On a lighter note, the annual mayor’s breakfast, hosted by the Haddonfield Lions Club and slated for First Presbyterian Church, is on tap for Saturday, Jan. 18. Though the borough will come out to celebrate its citizen of the year, Rochford said he’s stuck for what’s going to be a guaranteed draw. 

“I don’t know what I’m going to do this year, because last year you know we had the dog (Officer Blue) completely steal the show,” he acknowledged. “I don’t know if I can do a two-fer on that.” 

One double-edged sword for Rochford in 2020 is resolving the twin headaches of the Bancroft property: the impending land swap between the borough and the board of education as well as development of a parcel intended to provide homes for older adults and satisfy state mandates for affordable housing. 

“I think we are fast tracking that,” Rochford said of the land swap. 

“We are moving and Sharon has indicated that perhaps by early 2020 to have this accomplished. We have gotten all the approvals that we needed. We had to do a lot of back and forth with appraisals and just the red tape of dealing with Green Acres.”

McCullough said for the deal to be completed, half of the funding comes from a sizable Green Acres grant and the other half via the borough’s trust. She revealed the borough’s responsibilities are down to a title search and writing the deeds itself. 

“It’s something I feel is going to be a win-win for both the school district and for the borough that we’ll pick up that valuable open space there,” Rochford added. “It’s really a milestone in my opinion and in Haddonfield history.”

One thing that is clear as the calendar turns is that the Bancroft site will eventually be filled with housing set aside for older adults and those with low to moderate incomes. 

As a result of rulings by a Camden County magistrate this fall — from a lawsuit brought against the borough by a group of citizens who wanted to reduce the imprint of construction — all parties must formulate a plan for 64 to 71 “age-restricted” units and 10 for affordable housing. 

“We’re still negotiating with the developer (J. Brian O’Neill) on a redevelopment plan that is in the best interest of Haddonfield,” the mayor said. “They’re working with us, we’re working with them and we’re also working with the judge who has been overseeing the lawsuit.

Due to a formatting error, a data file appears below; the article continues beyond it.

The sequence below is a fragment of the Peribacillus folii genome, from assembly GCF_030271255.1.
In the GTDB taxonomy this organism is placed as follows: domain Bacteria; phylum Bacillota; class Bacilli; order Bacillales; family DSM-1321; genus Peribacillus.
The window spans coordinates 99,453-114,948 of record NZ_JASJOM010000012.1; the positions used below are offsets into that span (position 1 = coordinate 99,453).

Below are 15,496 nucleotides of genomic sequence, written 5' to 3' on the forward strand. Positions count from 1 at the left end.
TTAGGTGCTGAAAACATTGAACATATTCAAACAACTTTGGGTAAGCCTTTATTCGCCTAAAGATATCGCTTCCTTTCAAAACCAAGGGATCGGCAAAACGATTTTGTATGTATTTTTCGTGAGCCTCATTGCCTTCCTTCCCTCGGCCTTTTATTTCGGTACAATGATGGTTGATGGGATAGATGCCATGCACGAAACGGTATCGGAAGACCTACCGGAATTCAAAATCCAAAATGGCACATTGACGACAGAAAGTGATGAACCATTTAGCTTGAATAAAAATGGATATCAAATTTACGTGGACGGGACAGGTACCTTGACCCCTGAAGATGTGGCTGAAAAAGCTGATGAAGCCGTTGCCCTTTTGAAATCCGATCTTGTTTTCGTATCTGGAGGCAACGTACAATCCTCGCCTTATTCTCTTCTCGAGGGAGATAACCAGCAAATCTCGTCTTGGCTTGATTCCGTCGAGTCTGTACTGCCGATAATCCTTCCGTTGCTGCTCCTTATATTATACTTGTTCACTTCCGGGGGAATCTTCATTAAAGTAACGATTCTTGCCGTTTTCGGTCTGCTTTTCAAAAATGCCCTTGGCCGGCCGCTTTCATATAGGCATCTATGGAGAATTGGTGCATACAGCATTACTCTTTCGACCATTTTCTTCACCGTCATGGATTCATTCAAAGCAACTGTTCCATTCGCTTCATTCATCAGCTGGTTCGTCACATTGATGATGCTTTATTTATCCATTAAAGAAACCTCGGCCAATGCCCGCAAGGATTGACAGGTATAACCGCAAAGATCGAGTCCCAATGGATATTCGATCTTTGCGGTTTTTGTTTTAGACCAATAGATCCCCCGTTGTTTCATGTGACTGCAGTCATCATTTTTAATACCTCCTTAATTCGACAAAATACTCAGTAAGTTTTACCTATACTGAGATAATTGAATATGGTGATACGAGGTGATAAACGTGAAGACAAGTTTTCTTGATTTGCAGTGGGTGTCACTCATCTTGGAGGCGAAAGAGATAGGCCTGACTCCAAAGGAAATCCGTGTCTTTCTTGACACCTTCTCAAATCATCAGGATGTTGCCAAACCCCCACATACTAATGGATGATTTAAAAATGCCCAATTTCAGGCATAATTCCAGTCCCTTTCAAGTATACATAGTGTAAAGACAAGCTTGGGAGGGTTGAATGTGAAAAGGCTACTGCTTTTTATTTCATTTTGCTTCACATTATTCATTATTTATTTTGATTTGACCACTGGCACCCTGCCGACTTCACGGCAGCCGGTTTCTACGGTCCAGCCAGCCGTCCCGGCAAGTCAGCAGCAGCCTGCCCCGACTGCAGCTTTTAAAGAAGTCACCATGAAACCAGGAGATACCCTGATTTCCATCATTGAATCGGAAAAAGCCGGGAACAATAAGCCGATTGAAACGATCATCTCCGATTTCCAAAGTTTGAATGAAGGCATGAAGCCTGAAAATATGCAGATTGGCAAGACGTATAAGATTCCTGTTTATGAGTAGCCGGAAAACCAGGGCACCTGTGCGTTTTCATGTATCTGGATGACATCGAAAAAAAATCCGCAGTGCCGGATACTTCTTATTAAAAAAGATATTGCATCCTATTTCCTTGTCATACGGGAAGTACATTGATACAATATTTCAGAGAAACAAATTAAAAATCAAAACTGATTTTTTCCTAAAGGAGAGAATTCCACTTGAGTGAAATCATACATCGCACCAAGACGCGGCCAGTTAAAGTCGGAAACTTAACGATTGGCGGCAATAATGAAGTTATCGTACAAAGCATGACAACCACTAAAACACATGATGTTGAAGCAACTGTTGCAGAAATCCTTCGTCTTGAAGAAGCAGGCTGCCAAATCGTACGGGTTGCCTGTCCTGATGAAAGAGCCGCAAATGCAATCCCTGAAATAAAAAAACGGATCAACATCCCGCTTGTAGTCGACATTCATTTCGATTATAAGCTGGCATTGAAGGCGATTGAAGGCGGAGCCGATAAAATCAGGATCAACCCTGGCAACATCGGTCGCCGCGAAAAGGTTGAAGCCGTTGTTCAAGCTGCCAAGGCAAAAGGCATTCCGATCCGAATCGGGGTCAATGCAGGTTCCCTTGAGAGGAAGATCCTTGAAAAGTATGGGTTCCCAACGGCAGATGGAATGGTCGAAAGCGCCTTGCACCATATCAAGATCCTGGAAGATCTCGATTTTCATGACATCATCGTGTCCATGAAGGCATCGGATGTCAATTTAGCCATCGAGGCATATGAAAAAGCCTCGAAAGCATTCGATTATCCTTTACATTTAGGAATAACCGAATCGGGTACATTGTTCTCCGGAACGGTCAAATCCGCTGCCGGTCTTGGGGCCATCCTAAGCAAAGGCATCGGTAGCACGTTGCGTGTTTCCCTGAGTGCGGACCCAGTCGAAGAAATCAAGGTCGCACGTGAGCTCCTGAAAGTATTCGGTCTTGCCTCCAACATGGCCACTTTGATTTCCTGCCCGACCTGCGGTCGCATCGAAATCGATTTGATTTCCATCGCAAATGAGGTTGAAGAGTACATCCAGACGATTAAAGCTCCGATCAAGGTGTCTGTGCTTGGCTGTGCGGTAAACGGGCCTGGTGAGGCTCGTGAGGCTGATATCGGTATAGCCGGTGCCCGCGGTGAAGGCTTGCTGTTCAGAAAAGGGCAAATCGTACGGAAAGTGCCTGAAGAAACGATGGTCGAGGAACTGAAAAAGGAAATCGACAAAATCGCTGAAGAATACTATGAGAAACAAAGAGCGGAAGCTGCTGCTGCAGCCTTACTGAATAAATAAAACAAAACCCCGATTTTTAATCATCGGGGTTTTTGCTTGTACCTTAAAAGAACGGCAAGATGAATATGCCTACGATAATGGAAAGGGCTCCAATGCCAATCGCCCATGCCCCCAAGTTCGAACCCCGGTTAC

“We’d like to move forward because that one building in the front, Lullworth Hall, every day that we don’t do anything, it just deteriorates. It is a beautiful, wonderful building and we want to revive it and make it like a gateway to coming into Haddonfield and brought back to its splendor.”

Rochford and McCullough also reiterated they are amenable to public input that would reduce the footprint of the proposed 28-unit, 100-percent affordable-housing plan for an 0.85-acre plot of land abutting Snowden Avenue. Discussions have already taken place for a reduction in the number of units from 28 to 20. 

“We’re very pleased that we’ve finally come to accommodation on our affordable-housing obligation,” noted Rochford. “We’ll be looking forward to that. We are looking to find ways to reduce the number of units in that area. We are actively looking to see how we can disperse and lower the number.”

On the subject of liquor licenses in the borough, Rochford offered that the idea still is  bandied about, but the the process is out of the commissioners’ hands and needs to be  driven by residents dedicated to the cause. 

He expressed deep satisfaction with Kings Road Brewing Company and anticipates the arrival of a wine-tasting space in the brewery’s old location. 

Former radio broadcaster, hockey writer, Current: main beat reporter for Haddonfield, Cherry Hill and points beyond.